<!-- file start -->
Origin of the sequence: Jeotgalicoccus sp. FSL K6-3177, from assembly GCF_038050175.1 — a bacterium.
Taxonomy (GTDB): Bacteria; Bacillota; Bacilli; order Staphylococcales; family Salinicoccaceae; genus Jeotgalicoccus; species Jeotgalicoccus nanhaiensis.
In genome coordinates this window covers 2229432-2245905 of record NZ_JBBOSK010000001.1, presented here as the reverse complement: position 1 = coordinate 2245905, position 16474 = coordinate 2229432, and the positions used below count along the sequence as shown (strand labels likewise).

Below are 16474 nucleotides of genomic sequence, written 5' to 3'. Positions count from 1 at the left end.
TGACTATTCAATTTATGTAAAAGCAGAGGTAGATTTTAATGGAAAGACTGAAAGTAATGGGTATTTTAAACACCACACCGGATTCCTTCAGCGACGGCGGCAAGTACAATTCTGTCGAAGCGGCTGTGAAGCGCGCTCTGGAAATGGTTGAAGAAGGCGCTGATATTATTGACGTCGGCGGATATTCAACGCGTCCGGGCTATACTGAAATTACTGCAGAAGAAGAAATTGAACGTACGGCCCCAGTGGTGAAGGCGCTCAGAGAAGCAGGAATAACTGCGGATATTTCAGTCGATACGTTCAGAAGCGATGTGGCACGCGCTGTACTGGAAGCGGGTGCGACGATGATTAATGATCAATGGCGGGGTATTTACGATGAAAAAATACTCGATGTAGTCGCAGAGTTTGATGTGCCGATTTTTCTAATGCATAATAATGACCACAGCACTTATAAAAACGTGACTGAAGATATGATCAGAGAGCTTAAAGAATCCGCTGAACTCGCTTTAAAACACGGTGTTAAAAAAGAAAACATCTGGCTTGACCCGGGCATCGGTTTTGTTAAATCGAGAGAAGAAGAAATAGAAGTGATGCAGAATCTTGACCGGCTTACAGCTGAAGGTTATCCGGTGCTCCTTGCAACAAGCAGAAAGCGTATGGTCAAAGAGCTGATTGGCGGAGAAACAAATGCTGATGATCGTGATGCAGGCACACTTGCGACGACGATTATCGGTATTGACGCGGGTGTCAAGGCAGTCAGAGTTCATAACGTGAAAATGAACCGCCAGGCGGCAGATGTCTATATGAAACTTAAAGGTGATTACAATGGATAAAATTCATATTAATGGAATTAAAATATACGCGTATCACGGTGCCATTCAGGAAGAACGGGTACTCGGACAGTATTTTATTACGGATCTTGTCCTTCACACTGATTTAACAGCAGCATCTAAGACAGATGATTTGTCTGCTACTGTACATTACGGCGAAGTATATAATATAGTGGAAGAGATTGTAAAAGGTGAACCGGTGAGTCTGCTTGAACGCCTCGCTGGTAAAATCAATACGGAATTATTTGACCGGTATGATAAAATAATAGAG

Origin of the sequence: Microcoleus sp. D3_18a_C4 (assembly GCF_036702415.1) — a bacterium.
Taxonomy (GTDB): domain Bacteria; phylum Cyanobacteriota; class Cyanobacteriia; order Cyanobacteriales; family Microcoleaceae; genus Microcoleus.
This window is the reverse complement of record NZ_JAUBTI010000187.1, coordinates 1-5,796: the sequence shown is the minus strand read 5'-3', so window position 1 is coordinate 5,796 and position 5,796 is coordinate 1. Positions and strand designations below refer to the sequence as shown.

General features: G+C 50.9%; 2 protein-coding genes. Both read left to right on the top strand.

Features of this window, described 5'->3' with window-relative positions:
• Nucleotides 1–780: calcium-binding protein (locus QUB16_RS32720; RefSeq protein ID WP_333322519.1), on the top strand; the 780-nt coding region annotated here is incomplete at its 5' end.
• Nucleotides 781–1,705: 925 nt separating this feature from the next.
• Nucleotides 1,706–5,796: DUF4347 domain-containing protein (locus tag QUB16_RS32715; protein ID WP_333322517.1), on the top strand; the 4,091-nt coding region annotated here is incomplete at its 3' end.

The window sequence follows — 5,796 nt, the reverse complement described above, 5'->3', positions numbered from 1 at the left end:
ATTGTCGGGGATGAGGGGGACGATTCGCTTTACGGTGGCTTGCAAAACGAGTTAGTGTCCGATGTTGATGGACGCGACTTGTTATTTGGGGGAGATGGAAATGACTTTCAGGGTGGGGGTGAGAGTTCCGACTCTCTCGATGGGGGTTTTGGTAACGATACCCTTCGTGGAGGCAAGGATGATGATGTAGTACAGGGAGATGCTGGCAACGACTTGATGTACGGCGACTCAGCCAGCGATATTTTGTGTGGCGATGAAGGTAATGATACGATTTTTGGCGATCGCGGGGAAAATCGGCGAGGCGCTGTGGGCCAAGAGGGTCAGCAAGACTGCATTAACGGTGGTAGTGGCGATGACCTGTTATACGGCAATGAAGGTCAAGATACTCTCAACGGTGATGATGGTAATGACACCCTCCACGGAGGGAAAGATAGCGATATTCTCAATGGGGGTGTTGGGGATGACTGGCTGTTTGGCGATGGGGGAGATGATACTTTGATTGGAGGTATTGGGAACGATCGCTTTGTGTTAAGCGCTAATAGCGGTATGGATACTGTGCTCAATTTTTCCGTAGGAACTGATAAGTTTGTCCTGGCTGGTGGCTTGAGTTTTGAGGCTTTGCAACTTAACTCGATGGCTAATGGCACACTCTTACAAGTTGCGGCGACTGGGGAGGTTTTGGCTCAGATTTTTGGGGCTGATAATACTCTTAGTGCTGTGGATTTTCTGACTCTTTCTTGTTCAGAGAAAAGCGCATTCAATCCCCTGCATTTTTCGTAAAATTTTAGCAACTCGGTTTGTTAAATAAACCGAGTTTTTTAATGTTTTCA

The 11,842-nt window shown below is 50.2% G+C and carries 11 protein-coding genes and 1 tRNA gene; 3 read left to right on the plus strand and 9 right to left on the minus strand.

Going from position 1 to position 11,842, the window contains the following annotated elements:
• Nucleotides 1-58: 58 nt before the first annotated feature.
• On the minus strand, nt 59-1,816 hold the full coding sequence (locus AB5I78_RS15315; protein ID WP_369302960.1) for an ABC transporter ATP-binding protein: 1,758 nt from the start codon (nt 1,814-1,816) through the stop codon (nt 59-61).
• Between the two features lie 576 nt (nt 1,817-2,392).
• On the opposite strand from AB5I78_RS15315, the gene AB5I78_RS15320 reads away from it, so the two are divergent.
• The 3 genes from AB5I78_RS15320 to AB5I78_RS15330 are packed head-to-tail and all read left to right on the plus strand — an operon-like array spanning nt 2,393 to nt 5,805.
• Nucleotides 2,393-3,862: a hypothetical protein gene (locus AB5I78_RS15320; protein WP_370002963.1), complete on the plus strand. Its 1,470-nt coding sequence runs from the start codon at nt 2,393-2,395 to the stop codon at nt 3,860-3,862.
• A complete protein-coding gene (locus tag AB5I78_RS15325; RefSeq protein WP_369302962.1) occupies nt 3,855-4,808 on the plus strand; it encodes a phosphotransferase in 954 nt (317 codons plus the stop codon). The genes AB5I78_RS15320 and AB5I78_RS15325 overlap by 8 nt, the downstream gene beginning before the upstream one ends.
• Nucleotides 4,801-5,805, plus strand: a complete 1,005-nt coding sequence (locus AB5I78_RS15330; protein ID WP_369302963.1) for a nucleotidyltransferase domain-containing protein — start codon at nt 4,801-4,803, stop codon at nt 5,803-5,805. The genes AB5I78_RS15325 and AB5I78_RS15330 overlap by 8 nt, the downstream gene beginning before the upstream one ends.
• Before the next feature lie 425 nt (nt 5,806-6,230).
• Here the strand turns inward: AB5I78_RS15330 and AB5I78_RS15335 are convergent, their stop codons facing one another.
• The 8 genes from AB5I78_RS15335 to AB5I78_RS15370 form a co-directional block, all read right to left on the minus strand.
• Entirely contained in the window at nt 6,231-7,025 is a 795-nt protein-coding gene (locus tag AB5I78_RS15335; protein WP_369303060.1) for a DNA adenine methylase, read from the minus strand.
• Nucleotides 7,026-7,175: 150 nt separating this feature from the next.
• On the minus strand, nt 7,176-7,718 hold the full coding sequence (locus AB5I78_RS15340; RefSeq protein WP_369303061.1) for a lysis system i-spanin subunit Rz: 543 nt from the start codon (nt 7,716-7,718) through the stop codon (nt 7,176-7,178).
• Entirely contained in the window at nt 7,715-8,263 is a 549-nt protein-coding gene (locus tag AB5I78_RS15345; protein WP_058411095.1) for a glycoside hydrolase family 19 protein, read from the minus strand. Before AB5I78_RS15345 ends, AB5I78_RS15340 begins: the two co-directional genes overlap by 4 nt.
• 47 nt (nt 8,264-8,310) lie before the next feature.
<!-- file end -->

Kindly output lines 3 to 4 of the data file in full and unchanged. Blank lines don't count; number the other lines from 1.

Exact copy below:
In genome coordinates this window covers 2229432-2245905 of record NZ_JBBOSK010000001.1, presented here as the reverse complement: position 1 = coordinate 2245905, position 16474 = coordinate 2229432, and the positions used below count along the sequence as shown (strand labels likewise).

Below are 16474 nucleotides of genomic sequence, written 5' to 3'. Positions count from 1 at the left end.